Bedridden after a bout of food poisoning. The internal keelhauling has stopped. The afterpain has not. Too weak to talk for 36 hours. All sorts of arrangements disrupted. Flights cancelled. Hotels cancelled. No question of ‘the show must go on‘. Times like this remind us of our frailty and our vulnerability. I remember watching my mother in her last 18 days and how she drifted and slowly ebbed first into a coma and then finally to whatever lies beyond. How quickly we can swing between our ‘true’ man age and the poles of infancy and dying. How right was Shakespeare. Read it, do:
All the world’s a stage,
And all the men and women merely players;
They have their exits and their entrances,
And one man in his time plays many parts,
His acts being seven ages. At first the infant,
Mewling and puking in the nurse’s arms;
And then the whining schoolboy, with his satchel
And shining morning face, creeping like snail
Unwillingly to school. And then the lover,
Sighing like furnace, with a woeful ballad
Made to his mistress’ eyebrow. Then a soldier,
Full of strange oaths, and bearded like the pard,
Jealous in honor, sudden and quick in quarrel,
Seeking the bubble reputation
Even in the cannon’s mouth. And then the justice,
In fair round belly with good capon lined,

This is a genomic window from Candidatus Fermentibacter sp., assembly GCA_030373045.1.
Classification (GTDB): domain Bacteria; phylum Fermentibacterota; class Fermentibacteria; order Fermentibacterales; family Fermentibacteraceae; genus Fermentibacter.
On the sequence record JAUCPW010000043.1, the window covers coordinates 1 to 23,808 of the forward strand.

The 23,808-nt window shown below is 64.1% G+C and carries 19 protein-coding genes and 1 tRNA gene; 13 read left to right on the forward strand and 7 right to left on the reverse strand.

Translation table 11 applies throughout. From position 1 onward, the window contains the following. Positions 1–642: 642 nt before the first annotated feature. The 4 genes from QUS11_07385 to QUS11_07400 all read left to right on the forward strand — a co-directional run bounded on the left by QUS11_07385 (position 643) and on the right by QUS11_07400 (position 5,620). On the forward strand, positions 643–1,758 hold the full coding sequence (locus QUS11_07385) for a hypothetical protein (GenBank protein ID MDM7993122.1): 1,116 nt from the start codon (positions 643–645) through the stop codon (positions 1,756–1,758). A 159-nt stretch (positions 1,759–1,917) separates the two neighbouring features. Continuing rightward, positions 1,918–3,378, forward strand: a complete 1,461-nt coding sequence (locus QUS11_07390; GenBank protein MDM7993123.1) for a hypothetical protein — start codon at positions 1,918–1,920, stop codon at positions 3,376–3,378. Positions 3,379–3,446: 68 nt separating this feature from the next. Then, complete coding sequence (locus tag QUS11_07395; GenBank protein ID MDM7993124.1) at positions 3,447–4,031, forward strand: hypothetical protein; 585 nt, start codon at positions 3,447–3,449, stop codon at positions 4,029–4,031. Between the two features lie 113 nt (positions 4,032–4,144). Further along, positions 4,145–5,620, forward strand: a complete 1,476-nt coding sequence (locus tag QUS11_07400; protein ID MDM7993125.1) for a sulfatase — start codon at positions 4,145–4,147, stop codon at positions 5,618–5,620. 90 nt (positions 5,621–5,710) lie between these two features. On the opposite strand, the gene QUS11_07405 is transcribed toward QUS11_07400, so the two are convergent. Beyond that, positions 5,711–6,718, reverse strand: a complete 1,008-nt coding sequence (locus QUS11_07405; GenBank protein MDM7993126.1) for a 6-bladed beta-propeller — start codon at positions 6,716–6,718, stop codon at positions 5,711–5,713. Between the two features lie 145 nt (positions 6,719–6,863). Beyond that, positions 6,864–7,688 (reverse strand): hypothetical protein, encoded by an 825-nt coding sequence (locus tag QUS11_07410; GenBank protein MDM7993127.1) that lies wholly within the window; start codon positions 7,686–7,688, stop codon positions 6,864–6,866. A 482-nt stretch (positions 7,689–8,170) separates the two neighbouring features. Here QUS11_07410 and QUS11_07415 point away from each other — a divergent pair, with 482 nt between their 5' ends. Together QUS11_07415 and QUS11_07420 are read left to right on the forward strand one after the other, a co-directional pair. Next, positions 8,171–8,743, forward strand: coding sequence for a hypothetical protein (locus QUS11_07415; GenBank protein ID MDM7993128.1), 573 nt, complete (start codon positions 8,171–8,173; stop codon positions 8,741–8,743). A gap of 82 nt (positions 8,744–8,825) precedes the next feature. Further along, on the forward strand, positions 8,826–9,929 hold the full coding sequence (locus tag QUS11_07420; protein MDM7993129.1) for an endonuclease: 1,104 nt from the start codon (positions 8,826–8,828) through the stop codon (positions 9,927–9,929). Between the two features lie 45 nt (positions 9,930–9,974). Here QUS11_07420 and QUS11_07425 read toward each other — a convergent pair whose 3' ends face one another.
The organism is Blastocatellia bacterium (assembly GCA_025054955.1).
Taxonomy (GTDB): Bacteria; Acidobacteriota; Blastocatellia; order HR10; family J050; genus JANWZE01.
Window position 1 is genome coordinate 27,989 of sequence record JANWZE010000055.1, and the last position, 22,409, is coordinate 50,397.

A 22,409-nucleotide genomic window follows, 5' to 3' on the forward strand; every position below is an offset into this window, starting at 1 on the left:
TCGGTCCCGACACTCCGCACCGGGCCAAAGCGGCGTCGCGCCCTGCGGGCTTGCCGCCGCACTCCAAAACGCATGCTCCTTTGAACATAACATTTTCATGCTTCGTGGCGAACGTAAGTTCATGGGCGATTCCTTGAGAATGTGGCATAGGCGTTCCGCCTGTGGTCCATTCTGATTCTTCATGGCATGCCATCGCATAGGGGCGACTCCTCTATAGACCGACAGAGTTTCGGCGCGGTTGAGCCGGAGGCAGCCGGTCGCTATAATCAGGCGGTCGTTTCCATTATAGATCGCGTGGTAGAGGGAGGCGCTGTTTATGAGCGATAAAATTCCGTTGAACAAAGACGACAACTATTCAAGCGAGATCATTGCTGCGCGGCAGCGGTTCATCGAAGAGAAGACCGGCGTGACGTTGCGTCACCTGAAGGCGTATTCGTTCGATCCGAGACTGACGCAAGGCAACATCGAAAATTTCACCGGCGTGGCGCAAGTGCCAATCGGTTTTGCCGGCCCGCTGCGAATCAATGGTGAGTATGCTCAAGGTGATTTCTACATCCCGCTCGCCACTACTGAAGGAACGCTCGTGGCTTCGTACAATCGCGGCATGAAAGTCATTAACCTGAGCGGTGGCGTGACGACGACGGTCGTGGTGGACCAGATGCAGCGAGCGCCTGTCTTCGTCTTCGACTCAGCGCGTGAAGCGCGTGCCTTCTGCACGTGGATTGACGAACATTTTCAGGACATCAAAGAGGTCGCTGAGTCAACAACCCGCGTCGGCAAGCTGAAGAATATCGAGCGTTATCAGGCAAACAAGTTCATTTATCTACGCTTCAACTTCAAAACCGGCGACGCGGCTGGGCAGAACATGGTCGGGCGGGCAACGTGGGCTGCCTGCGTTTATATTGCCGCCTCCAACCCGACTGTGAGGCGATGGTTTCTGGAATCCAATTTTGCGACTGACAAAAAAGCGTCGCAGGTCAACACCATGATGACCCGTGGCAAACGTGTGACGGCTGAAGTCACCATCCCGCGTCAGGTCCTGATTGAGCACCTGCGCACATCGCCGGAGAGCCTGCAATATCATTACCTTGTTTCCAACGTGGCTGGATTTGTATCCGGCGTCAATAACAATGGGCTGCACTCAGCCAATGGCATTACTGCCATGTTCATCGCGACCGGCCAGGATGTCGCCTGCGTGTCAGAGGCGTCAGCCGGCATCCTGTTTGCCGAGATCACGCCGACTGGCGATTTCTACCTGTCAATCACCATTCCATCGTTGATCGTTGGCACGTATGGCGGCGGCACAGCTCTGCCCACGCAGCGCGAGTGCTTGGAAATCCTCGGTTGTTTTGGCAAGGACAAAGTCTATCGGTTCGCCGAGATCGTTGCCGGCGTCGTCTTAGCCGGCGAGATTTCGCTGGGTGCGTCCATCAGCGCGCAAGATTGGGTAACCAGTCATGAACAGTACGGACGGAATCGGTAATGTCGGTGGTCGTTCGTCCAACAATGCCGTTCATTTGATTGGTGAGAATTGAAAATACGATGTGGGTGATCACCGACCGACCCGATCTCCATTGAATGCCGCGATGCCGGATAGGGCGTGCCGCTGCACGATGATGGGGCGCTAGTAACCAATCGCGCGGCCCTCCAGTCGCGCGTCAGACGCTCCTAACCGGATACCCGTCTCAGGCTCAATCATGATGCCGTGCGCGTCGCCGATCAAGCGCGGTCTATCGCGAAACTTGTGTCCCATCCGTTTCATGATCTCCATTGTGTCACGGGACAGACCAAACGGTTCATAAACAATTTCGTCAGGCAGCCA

With eyes severe and beard of formal cut,
Full of wise saws and modern instances;
And so he plays his part. The sixth age shifts
Into the lean and slippered pantaloon,
With spectacles on nose and pouch on side;
His youthful hose, well saved, a world too wide
For his shrunk shank; and his big manly voice,
Turning again toward childish treble, pipes
And whistles in his sound. Last scene of all,
That ends this strange eventful history,
Is second childishness and mere oblivion,
Sans teeth, sans eyes, sans taste, sans everything.
I suspect I am Justice morphing into Pantaloon. But yesterday I was the Infant.
Now I am clawing my way back to normality. A little time to read, rest, write and watch the rain slap the windows. I can watch the sea from my bed but no boats are out just now. To quote the excellent HK Observatory:
The Strong Wind Signal, No. 3 is in force.
This means that winds with mean speeds of 41 to 62 kilometres per hour are expected. Since seas are very rough, you are advised to stay away from the shoreline and not to engage in water sports.
Sage advice indeed. I like watching the ruffled waves. No ‘white horses’ here. We are shielded by the islands. But the sound of the blowing wind is strangely calming to me. I like the sound. Provided I am inside. The bushes stretching to touch the paths and the palms whipping around with each gust. The yoga-like flexibility of nature. And I can finish off a photo or two. On Saturday I went to one of the nearby deserted islands, Yim Tin Tsai. There is so much to photograph here. I particularly like the derelict buildings. Here are two close ups and a view of the island from the jetty.
Note how shallow the DoF is at F1.4. The door is taken with a 50mm lens (not wide open) and the window with a 24mm lens, wide open. And finally the island itself. The building in the fore left is obviously being renovated. St. Joseph’s church overlooks the landing point and mid-right is the kiosk, where at weekends you can buy a refreshing oolong tea. The blue sky is by appointment only.
That’s it folks……….